Assuntos
Pão/análise , Estado Nutricional/efeitos dos fármacos , Cloreto de Potássio/análise , Potássio na Dieta/análise , Insuficiência Renal Crônica/fisiopatologia , Adulto , Austrália , Dieta/efeitos adversos , Dieta/métodos , Ingestão de Alimentos , Feminino , Humanos , Masculino , Inquéritos Nutricionais , Cloreto de Sódio na Dieta/análise
17.
Waste Manag ; 134: 187-196, 2021 Oct.
Artigo em Inglês | MEDLINE | ID: mdl-34438193

RESUMO

The use of composts and potting mixes in food production systems is a promising way to counteract the effects of soil degradation and allows crop growth in soilless culture systems. Arbuscular mycorrhizal fungi (AMF) are a well-studied group of beneficial plant symbionts that have been shown to provide important ecosystem services. This study analysed the properties of nine commercial Australian potting mixes and composts and investigated whether they support colonization of maize plants with AMF in a plant growth bioassay. Physicochemical analyses showed highly variable properties between the substrates, with some extreme values that limited plant growth. DNA-based analysis revealed the presence of various plant pathogens, which was linked to inhibited plant growth in one substrate. Some substrates did not meet national quality standards, due to the concentrations of plant nutrients, heavy metals, or substrate maturity. Plant growth was mostly limited due to nitrogen immobilization, which required weekly fertilizer applications. Solid state 13C nuclear magnetic resonance spectroscopy gave insight into the decomposition state of the substrates. Plant roots in most substrates were well colonized with AMF (>60% root length), regardless of most substrate properties. Root colonization was negatively affected in only one substrate, likely due to ammonium toxicity. Results of this study show that not all commercial substrates adhered to national quality standards. Potting mixes and composts can support high mycorrhizal root colonization when plant growth is otherwise not limited.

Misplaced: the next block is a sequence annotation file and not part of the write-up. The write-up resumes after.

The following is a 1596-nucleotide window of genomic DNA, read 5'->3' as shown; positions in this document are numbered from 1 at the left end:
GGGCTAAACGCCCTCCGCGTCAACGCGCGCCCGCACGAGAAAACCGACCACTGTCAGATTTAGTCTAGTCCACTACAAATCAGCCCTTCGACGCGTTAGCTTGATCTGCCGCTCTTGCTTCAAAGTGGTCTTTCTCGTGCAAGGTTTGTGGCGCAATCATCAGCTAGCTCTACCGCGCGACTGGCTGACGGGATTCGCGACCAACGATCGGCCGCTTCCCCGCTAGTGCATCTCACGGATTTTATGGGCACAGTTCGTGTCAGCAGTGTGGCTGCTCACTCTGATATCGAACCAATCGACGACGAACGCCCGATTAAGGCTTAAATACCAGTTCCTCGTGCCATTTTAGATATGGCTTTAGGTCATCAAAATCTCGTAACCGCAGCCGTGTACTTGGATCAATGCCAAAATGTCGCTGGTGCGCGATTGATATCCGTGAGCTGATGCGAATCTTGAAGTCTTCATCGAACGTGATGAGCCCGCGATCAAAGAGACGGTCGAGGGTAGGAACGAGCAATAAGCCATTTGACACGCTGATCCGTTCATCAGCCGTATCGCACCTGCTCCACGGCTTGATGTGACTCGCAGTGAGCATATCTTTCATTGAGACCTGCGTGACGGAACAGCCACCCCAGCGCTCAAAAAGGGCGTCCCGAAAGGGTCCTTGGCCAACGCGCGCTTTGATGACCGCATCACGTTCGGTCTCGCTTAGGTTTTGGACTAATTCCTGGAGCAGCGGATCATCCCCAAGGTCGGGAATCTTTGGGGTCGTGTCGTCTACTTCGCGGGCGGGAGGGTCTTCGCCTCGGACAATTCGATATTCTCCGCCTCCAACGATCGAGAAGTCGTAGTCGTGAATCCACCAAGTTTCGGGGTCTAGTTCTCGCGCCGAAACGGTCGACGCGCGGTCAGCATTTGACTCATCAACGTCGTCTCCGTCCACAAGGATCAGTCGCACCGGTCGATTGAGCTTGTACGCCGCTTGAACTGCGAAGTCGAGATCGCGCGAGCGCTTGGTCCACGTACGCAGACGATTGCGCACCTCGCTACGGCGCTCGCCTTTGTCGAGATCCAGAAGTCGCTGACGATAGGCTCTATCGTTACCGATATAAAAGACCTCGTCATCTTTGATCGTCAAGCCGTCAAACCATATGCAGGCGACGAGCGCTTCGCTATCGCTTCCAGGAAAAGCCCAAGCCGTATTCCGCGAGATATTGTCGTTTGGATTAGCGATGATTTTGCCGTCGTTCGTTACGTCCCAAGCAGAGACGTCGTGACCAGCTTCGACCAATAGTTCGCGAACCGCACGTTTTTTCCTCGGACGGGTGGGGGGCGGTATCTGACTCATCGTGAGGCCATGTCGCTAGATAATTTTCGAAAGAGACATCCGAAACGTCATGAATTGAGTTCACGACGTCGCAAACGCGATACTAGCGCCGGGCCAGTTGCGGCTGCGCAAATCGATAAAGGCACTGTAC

Assuntos
Compostagem , Micorrizas , Austrália , Ecossistema , Raízes de Plantas , Solo , Zea mays
18.
BMJ Open ; 11(8): e045059, 2021 08 26.
Artigo em Inglês | MEDLINE | ID: mdl-34446478

RESUMO